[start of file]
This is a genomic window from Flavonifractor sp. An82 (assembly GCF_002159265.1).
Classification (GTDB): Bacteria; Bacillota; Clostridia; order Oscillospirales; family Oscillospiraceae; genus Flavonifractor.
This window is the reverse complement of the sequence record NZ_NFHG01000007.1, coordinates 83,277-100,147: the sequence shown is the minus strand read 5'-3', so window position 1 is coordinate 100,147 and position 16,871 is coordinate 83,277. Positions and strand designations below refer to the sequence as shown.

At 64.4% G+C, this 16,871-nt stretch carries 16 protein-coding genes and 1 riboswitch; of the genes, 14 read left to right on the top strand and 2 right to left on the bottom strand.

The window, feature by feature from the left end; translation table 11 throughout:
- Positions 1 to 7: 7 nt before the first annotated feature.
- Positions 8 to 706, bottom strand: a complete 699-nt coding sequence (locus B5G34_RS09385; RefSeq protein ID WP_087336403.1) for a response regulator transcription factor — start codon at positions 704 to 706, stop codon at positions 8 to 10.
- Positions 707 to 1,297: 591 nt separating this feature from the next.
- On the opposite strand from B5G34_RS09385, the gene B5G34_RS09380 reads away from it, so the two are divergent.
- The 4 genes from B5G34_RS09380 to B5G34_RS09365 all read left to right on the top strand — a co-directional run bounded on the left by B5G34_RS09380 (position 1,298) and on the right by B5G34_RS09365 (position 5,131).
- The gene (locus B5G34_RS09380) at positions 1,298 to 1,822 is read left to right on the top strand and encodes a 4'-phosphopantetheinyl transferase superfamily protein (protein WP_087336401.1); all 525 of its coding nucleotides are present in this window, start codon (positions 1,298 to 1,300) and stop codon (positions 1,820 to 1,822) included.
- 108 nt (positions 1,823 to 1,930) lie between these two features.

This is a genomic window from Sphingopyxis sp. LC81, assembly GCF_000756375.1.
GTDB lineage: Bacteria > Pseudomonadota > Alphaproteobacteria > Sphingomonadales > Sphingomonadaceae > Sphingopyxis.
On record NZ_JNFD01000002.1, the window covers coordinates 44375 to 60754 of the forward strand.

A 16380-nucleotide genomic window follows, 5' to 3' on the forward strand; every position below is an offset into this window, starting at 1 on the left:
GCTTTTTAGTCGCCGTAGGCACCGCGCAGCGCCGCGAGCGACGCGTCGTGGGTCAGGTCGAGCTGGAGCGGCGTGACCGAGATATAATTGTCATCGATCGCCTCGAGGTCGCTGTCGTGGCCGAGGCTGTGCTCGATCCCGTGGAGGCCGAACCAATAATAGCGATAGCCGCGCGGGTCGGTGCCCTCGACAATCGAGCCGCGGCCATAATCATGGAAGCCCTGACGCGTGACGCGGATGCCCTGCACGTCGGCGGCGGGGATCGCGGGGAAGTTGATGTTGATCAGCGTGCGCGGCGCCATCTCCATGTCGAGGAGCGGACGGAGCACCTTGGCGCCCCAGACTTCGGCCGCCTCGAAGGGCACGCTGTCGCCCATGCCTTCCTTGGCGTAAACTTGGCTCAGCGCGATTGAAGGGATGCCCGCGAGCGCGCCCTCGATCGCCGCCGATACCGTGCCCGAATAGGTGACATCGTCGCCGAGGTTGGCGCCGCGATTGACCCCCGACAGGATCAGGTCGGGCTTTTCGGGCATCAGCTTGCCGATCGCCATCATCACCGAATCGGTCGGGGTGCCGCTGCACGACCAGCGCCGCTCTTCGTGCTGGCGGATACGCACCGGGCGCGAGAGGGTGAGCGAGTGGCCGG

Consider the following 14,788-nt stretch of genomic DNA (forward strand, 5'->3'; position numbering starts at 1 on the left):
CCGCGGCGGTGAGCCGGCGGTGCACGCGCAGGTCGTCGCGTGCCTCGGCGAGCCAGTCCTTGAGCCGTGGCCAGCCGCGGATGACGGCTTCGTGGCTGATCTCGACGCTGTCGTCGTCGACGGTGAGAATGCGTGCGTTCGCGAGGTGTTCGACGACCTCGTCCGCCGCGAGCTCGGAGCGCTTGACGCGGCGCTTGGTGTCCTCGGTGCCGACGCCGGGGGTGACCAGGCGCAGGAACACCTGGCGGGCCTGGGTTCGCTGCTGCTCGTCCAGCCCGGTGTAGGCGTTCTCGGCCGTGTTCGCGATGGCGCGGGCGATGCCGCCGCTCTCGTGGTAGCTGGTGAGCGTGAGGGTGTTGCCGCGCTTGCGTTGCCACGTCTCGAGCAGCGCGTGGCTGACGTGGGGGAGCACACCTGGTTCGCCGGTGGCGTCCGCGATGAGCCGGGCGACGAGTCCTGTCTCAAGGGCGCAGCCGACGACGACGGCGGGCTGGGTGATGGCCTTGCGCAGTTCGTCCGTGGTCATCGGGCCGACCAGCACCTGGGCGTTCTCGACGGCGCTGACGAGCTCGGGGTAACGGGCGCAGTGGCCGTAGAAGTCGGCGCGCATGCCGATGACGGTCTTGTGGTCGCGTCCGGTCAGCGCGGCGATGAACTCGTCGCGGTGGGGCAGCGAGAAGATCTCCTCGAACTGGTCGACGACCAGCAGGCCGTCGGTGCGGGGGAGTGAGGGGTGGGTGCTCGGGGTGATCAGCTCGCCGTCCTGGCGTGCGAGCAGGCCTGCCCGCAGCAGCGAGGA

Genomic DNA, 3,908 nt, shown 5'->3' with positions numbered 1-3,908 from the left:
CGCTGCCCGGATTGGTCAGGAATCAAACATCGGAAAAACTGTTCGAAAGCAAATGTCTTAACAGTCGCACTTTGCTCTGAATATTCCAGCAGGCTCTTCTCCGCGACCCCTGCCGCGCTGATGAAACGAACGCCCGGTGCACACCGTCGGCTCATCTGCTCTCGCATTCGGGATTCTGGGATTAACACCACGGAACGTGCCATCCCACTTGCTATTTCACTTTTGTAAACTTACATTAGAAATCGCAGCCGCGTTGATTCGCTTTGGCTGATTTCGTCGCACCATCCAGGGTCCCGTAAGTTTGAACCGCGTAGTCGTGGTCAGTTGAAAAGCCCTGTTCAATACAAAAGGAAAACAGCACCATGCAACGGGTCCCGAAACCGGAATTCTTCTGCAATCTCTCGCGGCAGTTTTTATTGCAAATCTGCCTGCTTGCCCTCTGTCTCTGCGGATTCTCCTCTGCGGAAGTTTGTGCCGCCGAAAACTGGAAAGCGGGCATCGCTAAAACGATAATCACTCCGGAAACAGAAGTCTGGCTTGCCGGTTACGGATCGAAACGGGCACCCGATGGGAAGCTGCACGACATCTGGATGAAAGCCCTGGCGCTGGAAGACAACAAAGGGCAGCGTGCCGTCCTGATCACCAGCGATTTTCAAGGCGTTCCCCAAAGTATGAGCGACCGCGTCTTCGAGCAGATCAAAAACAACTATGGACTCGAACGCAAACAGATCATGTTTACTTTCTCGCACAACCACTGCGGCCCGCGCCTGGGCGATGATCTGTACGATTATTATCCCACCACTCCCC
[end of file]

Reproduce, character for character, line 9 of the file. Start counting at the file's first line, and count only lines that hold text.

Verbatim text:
- On the opposite strand from B5G34_RS09385, the gene B5G34_RS09380 reads away from it, so the two are divergent.